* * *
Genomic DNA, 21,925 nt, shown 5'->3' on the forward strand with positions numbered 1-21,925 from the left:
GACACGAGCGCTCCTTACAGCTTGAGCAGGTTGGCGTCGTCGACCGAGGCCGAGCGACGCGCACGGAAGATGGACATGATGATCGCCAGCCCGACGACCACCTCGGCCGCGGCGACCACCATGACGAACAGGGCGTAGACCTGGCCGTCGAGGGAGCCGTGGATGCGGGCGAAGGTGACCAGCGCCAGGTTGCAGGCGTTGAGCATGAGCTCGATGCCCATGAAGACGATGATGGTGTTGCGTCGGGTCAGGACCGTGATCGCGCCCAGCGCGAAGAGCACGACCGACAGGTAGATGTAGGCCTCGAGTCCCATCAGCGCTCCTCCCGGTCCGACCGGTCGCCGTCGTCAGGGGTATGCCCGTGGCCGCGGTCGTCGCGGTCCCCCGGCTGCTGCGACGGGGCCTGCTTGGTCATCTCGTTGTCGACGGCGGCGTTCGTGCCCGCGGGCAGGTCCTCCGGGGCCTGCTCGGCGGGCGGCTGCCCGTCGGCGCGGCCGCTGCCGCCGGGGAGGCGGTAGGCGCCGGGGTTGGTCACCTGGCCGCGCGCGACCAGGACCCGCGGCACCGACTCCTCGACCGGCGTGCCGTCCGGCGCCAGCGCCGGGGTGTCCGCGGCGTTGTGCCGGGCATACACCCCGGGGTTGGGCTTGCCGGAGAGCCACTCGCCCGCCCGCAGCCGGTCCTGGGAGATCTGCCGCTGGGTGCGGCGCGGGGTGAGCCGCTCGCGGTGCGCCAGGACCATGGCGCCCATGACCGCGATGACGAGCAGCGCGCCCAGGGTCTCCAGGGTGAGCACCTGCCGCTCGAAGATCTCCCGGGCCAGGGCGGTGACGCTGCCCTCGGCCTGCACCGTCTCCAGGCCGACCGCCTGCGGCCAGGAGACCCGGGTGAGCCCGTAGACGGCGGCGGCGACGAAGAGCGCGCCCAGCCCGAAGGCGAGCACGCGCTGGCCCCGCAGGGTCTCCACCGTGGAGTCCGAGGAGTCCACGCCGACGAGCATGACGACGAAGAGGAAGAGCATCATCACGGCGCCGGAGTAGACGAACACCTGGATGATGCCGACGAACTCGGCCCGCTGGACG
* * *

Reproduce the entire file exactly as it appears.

Genomic DNA, 21,925 nt, shown 5'->3' on the forward strand with positions numbered 1-21,925 from the left:
GACACGAGCGCTCCTTACAGCTTGAGCAGGTTGGCGTCGTCGACCGAGGCCGAGCGACGCGCACGGAAGATGGACATGATGATCGCCAGCCCGACGACCACCTCGGCCGCGGCGACCACCATGACGAACAGGGCGTAGACCTGGCCGTCGAGGGAGCCGTGGATGCGGGCGAAGGTGACCAGCGCCAGGTTGCAGGCGTTGAGCATGAGCTCGATGCCCATGAAGACGATGATGGTGTTGCGTCGGGTCAGGACCGTGATCGCGCCCAGCGCGAAGAGCACGACCGACAGGTAGATGTAGGCCTCGAGTCCCATCAGCGCTCCTCCCGGTCCGACCGGTCGCCGTCGTCAGGGGTATGCCCGTGGCCGCGGTCGTCGCGGTCCCCCGGCTGCTGCGACGGGGCCTGCTTGGTCATCTCGTTGTCGACGGCGGCGTTCGTGCCCGCGGGCAGGTCCTCCGGGGCCTGCTCGGCGGGCGGCTGCCCGTCGGCGCGGCCGCTGCCGCCGGGGAGGCGGTAGGCGCCGGGGTTGGTCACCTGGCCGCGCGCGACCAGGACCCGCGGCACCGACTCCTCGACCGGCGTGCCGTCCGGCGCCAGCGCCGGGGTGTCCGCGGCGTTGTGCCGGGCATACACCCCGGGGTTGGGCTTGCCGGAGAGCCACTCGCCCGCCCGCAGCCGGTCCTGGGAGATCTGCCGCTGGGTGCGGCGCGGGGTGAGCCGCTCGCGGTGCGCCAGGACCATGGCGCCCATGACCGCGATGACGAGCAGCGCGCCCAGGGTCTCCAGGGTGAGCACCTGCCGCTCGAAGATCTCCCGGGCCAGGGCGGTGACGCTGCCCTCGGCCTGCACCGTCTCCAGGCCGACCGCCTGCGGCCAGGAGACCCGGGTGAGCCCGTAGACGGCGGCGGCGACGAAGAGCGCGCCCAGCCCGAAGGCGAGCACGCGCTGGCCCCGCAGGGTCTCCACCGTGGAGTCCGAGGAGTCCACGCCGACGAGCATGACGACGAAGAGGAAGAGCATCATCACGGCGCCGGAGTAGACGAACACCTGGATGATGCCGACGAACTCGGCCCGCTGGACG